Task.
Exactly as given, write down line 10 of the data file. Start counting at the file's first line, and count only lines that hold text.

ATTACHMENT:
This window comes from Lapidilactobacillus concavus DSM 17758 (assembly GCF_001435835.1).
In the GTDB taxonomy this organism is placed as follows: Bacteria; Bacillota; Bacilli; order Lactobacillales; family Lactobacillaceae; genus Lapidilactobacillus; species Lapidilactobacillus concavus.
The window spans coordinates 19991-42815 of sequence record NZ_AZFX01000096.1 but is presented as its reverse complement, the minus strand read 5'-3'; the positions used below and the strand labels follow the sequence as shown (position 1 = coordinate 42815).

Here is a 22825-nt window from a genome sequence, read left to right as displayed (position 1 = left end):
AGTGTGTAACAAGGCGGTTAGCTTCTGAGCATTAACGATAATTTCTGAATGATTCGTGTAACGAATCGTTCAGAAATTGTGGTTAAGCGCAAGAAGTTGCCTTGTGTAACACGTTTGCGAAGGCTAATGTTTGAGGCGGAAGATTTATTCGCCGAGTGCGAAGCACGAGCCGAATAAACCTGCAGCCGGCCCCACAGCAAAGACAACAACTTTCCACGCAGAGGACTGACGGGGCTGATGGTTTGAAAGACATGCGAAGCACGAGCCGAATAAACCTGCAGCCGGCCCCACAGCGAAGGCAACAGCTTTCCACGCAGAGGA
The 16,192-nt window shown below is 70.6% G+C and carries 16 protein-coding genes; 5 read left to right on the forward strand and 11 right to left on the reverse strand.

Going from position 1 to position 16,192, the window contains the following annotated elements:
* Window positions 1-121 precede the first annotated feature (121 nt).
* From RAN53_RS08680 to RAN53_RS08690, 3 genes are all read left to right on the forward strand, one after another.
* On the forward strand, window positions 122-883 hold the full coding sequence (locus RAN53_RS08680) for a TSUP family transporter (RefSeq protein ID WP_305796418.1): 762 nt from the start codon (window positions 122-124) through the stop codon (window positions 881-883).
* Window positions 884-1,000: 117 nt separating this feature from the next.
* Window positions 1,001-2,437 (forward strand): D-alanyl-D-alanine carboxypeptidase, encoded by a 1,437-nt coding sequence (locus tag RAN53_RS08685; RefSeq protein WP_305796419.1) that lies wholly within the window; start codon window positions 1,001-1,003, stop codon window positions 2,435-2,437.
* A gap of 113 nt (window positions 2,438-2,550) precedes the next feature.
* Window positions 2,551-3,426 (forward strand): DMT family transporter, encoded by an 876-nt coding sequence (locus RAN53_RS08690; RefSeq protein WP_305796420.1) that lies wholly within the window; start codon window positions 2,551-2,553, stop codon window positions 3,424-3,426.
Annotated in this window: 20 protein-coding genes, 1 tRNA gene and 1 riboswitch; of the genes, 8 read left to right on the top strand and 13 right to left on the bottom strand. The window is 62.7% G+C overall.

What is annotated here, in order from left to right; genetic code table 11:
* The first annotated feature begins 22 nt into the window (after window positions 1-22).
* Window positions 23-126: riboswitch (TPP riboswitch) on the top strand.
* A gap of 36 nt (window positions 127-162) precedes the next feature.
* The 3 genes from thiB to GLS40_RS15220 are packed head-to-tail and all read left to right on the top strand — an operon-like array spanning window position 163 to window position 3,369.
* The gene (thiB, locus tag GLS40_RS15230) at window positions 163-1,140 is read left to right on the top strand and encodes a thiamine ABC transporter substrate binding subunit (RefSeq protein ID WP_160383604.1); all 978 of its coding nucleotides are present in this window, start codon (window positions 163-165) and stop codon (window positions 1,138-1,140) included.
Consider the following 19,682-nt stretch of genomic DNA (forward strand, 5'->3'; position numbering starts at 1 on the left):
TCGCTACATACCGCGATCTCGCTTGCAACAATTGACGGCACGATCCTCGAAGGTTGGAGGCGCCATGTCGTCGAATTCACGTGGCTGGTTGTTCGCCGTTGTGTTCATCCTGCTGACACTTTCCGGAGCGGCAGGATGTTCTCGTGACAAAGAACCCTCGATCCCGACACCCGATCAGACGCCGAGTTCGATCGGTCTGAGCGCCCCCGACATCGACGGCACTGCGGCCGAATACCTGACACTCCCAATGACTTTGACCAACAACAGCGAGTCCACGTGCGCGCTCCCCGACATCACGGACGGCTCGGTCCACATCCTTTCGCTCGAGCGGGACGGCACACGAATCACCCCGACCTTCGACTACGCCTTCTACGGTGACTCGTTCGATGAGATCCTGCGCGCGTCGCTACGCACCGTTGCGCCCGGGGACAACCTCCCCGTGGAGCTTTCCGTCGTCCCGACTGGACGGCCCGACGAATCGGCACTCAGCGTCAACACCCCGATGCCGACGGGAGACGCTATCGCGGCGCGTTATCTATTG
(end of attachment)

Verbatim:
* On the forward strand, window positions 122-883 hold the full coding sequence (locus RAN53_RS08680) for a TSUP family transporter (RefSeq protein ID WP_305796418.1): 762 nt from the start codon (window positions 122-124) through the stop codon (window positions 881-883).